Each Wednesday, Weston Hodkiewicz provides an inside look at the Green Bay Packers in his Walkthrough blog.
The Green Bay Packers’ 2016 schedule is coming into focus.
Fourteen of the Packers’ 16 regular-season games for next season have been determined through the usual assortment of NFC North matchups, the three-year rotational series against the NFC East and the four-year rotational series against the AFC South.
Outside of their usual six division games, the Packers are scheduled to host Dallas, the New York Giants, Houston and Indianapolis and travel to face Philadelphia, Washington, Jacksonville and Tennessee.
The final two intraconference games – one home, one away – are competed against the same-conference divisions the Packers aren’t scheduled to play that season. Those opponents will be decided by the outcome of Sunday’s NFC title game with the Minnesota Vikings.
If the Packers win the division, they’ll host NFC West champion Arizona and travel to NFC South champion Carolina next year. If the Packers lose and finish second in the North, they’ll host West runner-up Seattle and travel to South runner-up Atlanta next season.
The NFL’s realignment in 2002 resulted in eight divisions with four teams and introduced a scheduling formula that guarantees that all teams play each other on a regular, rotating basis. It consists of a three-year rotation against divisions in your conference with four-year intervals against the other conference.
So far, it looks like a favorable slate with the 2016 opponents combining for a 91-119 record (47-58 home opponents, 44-61 away opponents), though those numbers could take a big swing if Carolina (14-1) and Arizona (13-2) wind up on the schedule.
A few more things…
-The Packers swept their NFC North opponents on the road this season, winning at Minnesota, Detroit and Chicago. According to Packers editor Stu Courtney’s research, it’s the ninth time they have beaten all three rivals on their home fields.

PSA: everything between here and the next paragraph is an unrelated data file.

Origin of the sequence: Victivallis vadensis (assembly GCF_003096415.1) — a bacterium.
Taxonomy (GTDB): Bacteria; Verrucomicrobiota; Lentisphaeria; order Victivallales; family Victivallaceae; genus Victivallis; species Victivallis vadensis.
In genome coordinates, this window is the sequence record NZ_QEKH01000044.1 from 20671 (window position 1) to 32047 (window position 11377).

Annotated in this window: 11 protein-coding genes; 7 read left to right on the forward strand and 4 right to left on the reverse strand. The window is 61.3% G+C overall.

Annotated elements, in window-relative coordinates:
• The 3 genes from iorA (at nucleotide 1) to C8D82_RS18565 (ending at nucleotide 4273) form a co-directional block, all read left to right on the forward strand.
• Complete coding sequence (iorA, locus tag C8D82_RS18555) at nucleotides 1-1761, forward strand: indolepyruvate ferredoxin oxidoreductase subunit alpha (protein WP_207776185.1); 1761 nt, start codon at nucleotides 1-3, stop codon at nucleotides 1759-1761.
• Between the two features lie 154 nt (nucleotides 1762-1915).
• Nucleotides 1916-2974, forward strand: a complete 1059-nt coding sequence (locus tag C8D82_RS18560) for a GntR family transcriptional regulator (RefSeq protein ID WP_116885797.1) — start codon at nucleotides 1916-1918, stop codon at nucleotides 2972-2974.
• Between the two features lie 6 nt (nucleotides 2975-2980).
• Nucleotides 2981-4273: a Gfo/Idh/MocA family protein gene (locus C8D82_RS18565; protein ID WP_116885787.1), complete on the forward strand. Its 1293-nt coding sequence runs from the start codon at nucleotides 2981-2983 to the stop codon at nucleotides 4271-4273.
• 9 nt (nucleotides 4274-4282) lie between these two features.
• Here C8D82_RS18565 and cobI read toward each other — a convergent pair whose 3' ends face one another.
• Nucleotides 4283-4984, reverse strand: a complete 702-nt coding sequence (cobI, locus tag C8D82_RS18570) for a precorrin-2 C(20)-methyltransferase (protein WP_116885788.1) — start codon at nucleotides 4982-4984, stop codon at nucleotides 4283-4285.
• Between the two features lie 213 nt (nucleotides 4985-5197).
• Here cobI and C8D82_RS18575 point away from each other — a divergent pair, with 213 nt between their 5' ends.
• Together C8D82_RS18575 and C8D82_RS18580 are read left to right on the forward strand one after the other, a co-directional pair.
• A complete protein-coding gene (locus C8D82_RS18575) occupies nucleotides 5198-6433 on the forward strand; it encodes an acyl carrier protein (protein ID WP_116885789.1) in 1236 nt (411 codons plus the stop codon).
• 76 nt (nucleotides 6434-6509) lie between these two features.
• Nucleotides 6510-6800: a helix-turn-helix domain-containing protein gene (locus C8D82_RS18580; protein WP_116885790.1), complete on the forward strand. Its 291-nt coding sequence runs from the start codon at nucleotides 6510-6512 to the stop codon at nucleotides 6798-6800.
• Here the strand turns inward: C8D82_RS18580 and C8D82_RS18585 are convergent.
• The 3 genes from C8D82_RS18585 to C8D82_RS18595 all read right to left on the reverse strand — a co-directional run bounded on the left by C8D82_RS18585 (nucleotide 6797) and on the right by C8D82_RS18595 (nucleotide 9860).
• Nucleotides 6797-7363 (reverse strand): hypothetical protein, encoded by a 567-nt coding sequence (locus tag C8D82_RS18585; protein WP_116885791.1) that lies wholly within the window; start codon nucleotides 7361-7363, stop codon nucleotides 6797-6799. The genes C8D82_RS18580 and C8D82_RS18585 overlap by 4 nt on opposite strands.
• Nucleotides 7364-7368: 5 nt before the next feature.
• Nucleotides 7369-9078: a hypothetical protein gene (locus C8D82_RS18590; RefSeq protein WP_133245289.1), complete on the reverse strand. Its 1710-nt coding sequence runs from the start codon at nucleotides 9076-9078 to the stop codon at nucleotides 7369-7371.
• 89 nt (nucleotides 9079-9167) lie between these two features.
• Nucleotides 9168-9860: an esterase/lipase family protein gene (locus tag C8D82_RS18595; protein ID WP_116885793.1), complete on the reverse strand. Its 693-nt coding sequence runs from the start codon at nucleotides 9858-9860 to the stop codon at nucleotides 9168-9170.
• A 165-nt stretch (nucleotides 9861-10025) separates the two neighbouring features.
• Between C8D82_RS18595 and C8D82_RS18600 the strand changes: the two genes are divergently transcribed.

However, should the Packers lose Sunday to the Vikings at Lambeau Field, it would mark the first time in those nine seasons that they also failed to beat any of those three teams at home.
In the eight previous seasons the Packers swept those teams on the road -- 1961, ’64, ’66, ’67, ’72, 2004, 2006 and 2011 – never did they lose to all of them at home. The closest it came to happening was in 1967, when the Packers lost at home to the Vikings and were tied at home by the Lions.
Only three times have the Packers lost at home to all three teams: 1968, ’86 and ’91. In ’68, they responded by winning at Chicago and getting a tie at Detroit, but lost at Minnesota.
-The foot of snow that fell in Green Bay Monday night and Tuesday morning forced a new wave of Packers rookies to acclimate to the blustery conditions.
It spurred one comment on social media from sixth-round fullback Aaron Ripkowski, a native of Dayton, Texas, toward fifth-round quarterback Brett Hundley, who hails from Chandler, Ariz.
You don’t have to be a rookie to experience something new, however. Third-year defensive lineman/outside linebacker Datone Jones also had his own revelation.
-The Packers waived outside linebacker Jermauria Rasco off injured reserve Tuesday. The reason you may recognize that name is because the former LSU defensive end was one of 10 undrafted rookies to whom the organization gave $5,000 signing bonuses in May.
Rasco, who was making the conversion to outside linebacker, had seven tackles and a sack in four preseason games before injuring his shoulder in the finale against New Orleans on Sept. 3. Instead of reaching an injury settlement, he remained on the reserve list until Tuesday.
Rasco, 23, made a little less than $300,000 for his 16 weeks on injured reserve.
The reserve list now stands at six players: WR Jordy Nelson and Ty Montgomery, ILB Sam Barrington, DT Josh Boyd, LS Brett Goode and S Sean Richardson.
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